The Idiot's Guide to iMovie
This guide is a heavily modified version of Kirin's iMovie Guide
. Large sections of that guide are no longer accurate or relevant. I have extracted the relevant portions and modified them to suit current technology. Note, this guide compiled via Mac OS X 10.6 Snow Leopard WWDC Preview. Icon and window style may vary slightly dependent on your current OS version.I. Getting Started
First determine which version of iMovie you have, iMovie 08, or iMovie HD 6. If the former, don't bother using it. The interface has been almost universally panned. Instead get iMovie HD 6 here
Next, consider what type of processor you have. If you have a PowerPC (G4, G5), then read this
. If you have an Intel processor, read this
I was lazy, so I did this in 4:3 since I have no intention on keeping any of the clips involved. If your video is actually widescreen 16:9, when you choose to make a new project, choose Video Format, and select DV Widescreen. If you have access to 720p footage, you can even select that.II. Importing clips
As Kirin rightly reminds you, iMovie automatically converts everything to DV format. DV files are quite large. So make sure you have plenty of harddrive space. This may have been an issue in the past, but now harddrive space is so cheap that you should really not have any issues adding, at the very least, external firewire drives. Internally, MacBooks and MacBook Pros are extremely easy to swap harddrives on. It is best to make very small clips. While iMovie HD 6 can import rather long sequences, due to limitations of how to adjust clips, it is best to choose to produce many short clips you can identify readily by their thumbnail.
Okay, let's take a look into your initial footage folder:
While you can import the HUFFYUV files you created above, they will take a while to convert depending on how powerful your computer is. Drag them from the Finder window into the clips section of iMovie.
Once you have dropped in al your clips, the clips window should look like this:III. Adding Audio
Click the media button:
And you should get this screen:
If your audio is in your iTunes library, click iTunes, Library, and then search for it in the provided search space. Then just grab it and drag it to the timeline:IV. Adjusting Clips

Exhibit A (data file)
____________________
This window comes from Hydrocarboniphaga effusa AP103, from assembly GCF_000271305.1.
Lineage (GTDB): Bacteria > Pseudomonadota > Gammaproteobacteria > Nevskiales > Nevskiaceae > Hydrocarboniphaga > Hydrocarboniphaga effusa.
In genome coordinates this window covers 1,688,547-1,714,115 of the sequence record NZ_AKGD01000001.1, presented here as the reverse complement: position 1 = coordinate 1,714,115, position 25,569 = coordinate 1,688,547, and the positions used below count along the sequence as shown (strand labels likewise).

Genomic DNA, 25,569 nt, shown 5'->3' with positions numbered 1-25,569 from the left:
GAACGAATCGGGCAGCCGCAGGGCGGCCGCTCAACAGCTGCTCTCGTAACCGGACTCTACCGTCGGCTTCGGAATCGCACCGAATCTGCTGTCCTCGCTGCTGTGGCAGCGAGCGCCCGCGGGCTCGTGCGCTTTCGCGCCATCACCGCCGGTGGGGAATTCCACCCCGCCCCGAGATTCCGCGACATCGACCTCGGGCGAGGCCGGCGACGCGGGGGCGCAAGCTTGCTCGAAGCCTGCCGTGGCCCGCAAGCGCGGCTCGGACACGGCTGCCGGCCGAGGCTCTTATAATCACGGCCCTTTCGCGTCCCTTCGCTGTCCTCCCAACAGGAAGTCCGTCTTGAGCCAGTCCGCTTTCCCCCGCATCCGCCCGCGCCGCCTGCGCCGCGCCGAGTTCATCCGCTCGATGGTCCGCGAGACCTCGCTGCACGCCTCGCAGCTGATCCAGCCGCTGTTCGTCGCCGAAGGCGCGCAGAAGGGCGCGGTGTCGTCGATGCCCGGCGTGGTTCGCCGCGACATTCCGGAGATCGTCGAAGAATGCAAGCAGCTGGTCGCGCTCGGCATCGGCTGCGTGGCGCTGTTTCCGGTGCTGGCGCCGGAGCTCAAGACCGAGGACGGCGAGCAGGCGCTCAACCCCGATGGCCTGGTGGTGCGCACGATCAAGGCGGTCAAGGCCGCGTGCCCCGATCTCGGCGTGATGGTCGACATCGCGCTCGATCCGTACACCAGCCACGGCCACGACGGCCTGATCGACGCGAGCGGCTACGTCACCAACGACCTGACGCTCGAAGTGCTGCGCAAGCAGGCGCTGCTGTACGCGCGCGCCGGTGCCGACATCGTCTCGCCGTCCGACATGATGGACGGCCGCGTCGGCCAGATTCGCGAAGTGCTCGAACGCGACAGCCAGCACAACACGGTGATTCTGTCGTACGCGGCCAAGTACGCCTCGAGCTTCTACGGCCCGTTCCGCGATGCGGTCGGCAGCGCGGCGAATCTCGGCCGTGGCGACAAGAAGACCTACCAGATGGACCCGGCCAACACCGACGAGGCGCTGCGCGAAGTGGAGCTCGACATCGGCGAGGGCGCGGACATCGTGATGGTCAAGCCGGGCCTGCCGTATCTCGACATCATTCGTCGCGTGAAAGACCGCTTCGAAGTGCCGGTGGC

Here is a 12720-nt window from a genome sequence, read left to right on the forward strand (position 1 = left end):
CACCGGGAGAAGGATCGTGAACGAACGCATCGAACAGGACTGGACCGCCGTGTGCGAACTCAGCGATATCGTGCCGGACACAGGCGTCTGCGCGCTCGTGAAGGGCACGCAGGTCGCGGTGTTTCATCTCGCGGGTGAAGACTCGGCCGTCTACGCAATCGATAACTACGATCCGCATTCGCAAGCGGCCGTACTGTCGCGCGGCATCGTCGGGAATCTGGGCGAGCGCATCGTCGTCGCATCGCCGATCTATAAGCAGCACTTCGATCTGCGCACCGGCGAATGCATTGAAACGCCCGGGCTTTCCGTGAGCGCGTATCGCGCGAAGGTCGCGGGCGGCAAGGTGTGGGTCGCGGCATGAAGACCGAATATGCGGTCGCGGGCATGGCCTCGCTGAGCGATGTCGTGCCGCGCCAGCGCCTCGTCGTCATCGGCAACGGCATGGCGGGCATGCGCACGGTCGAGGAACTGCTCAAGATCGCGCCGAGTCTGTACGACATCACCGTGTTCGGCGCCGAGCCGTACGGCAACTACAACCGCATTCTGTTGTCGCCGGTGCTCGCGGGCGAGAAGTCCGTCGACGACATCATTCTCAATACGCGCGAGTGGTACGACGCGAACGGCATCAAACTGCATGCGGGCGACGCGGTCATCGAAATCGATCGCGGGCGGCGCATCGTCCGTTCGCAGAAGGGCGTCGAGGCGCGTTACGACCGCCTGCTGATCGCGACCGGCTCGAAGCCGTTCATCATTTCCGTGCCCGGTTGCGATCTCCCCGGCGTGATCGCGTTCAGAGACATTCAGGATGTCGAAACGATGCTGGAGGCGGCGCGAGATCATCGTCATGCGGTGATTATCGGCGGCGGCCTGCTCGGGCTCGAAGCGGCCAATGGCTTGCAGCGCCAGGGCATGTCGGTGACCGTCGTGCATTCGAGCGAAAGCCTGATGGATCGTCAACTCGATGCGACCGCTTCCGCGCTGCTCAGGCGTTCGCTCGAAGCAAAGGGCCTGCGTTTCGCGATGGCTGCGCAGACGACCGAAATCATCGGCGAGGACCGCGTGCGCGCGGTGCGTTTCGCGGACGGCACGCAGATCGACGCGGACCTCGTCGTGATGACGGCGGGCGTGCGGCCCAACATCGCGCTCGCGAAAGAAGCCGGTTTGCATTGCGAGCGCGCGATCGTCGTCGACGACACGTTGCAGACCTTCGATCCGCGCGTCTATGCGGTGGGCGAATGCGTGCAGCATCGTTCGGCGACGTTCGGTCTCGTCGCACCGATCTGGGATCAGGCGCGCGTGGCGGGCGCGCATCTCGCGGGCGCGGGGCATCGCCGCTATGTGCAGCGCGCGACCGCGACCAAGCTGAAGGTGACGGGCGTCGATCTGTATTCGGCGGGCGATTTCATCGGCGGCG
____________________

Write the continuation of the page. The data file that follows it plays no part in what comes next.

Using your mouse, drag-n-drop the clip from the Clip pane into your timeline. You can then shift the clips around by dragging them across.
Additionally, if you feel you can compromise a few frames in the middle just so a certain scene can fit, you can chop little bits of the middle off by seeking to the first frame, press COMMAND+T, then seek to the frame after the last frame of the scene you want to delete, press COMMAND+T again, and then select that part and press Delete.
You can also resize the clip by placing your cursor at the end or beginning of the clip until it changes into an arrow and then drag it from left to right.V. Adding Transitions and Effects
Once you get your clips ready and in place, you can start playing around with Effects and Transitions in the editing pane. However, use effects with discretion and try to limit yourself to one or two transitions or use certain transitions that would work well with the kind of audio you're using (for example, use a Smash-like transition when the audio hits a hard crash cymbal, gong, or glass breakage). Also note that some transitions add or remove time from the whole movie so you may want to make sure your audio and video are still in sync after you applied your transitions. You can also adjust their speed/length in the Editing pane.
There are three kinds of transitions: openings, closings, and combiners. Each of them have one of the three icons next to it. On the image up above, you see that Cross Dissolve is a combiner transition because it effects the two clips that it was placed between. These kind of transitions have an X-like icon next to it. The Fade In transition is an opening transition and affects the beginning of a clip that it was placed on. These transitions have a FastForward-like icon beside it. The Fade Out transition is a closing transition and has a Rewind-like icon next to it and affects the ending of a clip.
The nice thing about the transitions is that they also re-render themselves if you eventually want to apply an Effect on that transition so you don't have to delete the transition before adding any new effects.VI. Exporting and Encoding
Go to file -> Export, and you will see this menu:
Ignore my size here. I only put out a few seconds for testing purposes. Full Quality DV is very heavy, and most full videos will be around 900MBs. Once you have it saved, you can do one of two things: Convert directly to h264/MP4 via MPEGStreamClip, or opt for more control by first using MPEGStreamClip to create a lossless AVI or MOV and use Avidemux to convert that to x264/MP4. The latter option allows you much, much more control over the x264 encoding process is and is preferred. Be careful to watch resolution, aspect ratio, and flagging. Be sure to read all options. You want to make sure your output looks correct!